Biden administration investigating cases of ‘Havana syndrome’ in Austria
The Biden administration is investigating a series of mysterious health incidents known as “Havana syndrome” that have occurred among U.S. officials in Austria.
The State Department announced on Friday there have been a series of Havana syndrome cases among the U.S. embassy community in Vienna community that will be investigated by multiple American agencies.
Havana syndrome first appeared at the U.S. Embassy in Cuba in 2016 when American officials began to get mysteriously ill. Some needed hospital treatment for months, and others had brain injuries.
The cause of the illness is still unknown.
“In coordination with our partners across the U.S. government, we are vigorously investigating reports of possible unexplained health incidents among the U.S. Embassy Vienna community,” the State Department said in their announcement of the investigation obtained by The Hill.
“Any employees who reported a possible UHI received immediate and appropriate attention and care,” the statement added.
The New Yorker magazine first reported the Vienna cases that began after President Joe Biden assumed office.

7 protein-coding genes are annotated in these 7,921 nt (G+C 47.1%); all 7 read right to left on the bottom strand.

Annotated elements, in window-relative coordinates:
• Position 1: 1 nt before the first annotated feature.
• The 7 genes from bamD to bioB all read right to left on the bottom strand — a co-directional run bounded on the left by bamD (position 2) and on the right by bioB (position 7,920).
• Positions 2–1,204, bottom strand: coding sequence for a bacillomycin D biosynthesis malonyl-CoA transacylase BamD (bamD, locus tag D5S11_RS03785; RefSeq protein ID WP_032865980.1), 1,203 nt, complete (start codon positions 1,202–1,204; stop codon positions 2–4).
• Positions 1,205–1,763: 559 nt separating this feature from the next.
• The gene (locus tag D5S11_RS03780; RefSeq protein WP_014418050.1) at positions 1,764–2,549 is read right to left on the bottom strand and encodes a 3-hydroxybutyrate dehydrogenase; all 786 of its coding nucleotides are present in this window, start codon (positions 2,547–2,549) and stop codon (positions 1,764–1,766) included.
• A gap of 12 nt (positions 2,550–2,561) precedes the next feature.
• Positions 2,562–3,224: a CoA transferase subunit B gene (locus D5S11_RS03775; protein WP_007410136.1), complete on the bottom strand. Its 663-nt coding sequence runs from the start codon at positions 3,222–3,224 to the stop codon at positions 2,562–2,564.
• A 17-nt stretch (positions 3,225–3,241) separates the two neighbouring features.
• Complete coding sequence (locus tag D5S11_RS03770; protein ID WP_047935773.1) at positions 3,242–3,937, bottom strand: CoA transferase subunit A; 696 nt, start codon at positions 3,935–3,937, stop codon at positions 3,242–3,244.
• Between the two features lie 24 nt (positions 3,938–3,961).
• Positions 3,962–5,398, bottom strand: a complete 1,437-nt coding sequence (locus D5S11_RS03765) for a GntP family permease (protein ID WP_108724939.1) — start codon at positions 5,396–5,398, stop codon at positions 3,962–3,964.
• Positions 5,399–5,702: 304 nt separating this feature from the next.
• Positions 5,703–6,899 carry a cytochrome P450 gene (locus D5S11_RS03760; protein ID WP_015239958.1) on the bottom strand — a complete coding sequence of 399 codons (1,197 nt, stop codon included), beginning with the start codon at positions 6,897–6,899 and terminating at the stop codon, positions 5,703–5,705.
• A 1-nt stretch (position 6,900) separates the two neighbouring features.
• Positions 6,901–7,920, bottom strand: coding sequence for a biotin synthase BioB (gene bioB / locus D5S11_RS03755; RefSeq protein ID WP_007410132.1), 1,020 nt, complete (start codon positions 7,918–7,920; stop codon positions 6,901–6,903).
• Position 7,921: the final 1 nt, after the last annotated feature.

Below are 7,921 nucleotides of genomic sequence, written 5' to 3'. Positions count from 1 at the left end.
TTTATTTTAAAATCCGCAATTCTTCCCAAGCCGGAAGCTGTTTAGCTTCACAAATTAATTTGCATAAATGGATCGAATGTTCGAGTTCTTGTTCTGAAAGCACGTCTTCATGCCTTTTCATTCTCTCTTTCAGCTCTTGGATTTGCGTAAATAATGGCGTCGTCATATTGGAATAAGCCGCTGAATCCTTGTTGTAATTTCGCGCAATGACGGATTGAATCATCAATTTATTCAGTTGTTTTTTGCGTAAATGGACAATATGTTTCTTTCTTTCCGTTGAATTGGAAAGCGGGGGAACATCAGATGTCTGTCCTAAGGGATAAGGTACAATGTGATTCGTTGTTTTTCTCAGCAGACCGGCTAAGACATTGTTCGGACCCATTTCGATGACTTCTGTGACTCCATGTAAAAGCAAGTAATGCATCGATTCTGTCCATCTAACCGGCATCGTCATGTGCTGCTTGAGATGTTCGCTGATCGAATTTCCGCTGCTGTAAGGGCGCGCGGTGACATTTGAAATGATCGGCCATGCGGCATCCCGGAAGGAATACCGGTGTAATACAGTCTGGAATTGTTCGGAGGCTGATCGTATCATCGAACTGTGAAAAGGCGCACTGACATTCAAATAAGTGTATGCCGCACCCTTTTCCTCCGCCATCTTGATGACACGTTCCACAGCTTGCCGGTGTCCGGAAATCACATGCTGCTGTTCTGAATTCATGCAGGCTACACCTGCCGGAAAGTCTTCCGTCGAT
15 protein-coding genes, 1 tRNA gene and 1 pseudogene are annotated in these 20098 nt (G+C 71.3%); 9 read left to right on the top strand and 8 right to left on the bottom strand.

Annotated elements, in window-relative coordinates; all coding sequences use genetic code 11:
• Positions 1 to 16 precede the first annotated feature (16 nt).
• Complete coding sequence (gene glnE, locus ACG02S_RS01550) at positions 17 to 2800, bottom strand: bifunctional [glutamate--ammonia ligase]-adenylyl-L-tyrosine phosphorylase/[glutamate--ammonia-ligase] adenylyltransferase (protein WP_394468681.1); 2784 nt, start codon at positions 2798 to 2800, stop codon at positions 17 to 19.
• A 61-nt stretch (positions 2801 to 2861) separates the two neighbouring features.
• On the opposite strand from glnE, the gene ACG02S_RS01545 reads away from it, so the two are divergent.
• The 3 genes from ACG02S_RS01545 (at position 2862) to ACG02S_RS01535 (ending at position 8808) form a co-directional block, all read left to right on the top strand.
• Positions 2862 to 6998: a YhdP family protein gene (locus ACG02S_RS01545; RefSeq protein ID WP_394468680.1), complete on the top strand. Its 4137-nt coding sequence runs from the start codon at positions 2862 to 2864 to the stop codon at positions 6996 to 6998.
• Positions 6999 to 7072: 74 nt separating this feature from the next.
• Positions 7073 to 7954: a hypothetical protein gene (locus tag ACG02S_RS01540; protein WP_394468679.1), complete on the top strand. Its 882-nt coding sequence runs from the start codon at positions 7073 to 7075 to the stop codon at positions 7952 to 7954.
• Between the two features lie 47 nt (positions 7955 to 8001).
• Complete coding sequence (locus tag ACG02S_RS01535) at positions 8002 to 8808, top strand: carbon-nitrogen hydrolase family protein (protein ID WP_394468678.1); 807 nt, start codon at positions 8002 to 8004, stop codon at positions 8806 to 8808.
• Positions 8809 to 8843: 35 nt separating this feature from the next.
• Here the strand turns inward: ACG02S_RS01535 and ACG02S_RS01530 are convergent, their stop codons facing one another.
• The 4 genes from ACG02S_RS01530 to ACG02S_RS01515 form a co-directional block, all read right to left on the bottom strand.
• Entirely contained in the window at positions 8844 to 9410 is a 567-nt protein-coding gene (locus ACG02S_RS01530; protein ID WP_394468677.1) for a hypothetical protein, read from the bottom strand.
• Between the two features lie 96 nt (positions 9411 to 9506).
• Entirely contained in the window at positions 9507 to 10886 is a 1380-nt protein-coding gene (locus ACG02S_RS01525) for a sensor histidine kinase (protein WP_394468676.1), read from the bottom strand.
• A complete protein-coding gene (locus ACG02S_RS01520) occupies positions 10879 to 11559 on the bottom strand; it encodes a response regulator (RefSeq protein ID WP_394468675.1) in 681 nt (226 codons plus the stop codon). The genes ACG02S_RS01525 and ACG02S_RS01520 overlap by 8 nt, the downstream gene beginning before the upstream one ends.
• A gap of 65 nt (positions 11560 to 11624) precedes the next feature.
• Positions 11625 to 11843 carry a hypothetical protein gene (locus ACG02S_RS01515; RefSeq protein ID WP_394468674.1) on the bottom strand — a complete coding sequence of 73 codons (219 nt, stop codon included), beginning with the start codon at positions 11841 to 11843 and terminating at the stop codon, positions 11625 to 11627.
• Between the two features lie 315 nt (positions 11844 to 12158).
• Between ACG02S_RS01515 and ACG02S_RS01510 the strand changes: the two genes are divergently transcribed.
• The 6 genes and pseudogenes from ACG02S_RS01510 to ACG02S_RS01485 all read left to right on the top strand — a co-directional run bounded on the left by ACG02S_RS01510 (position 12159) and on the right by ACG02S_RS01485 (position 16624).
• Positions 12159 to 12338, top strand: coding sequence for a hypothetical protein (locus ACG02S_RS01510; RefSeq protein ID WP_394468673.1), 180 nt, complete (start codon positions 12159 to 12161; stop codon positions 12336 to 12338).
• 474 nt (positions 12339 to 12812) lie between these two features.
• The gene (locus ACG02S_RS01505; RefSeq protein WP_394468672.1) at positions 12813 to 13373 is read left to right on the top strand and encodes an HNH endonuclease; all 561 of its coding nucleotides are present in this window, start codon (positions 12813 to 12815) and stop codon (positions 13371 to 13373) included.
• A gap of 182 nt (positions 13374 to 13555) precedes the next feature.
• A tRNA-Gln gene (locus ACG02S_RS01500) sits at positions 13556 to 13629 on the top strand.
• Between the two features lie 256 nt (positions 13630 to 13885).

Some believe the mysterious illness is an attack by U.S. adversaries using radio wave weapons.
There have reportedly been more than 130 cases of Havana syndrome, and two occurred in Washington, D.C., near the White House.
“More broadly, these health incidents have been a top priority for Secretary Blinken, who set clear goals for the Health Incident Response Task Force to strengthen the Department’s communication with our workforce, provide care for all affected employees and family members and better protect against these events in the future as we work closely with the interagency to find the cause of these unexplained health incidents,” the State Department said.
The Senate recently passed a bill to provide payments to officials who suffered from Havana syndrome.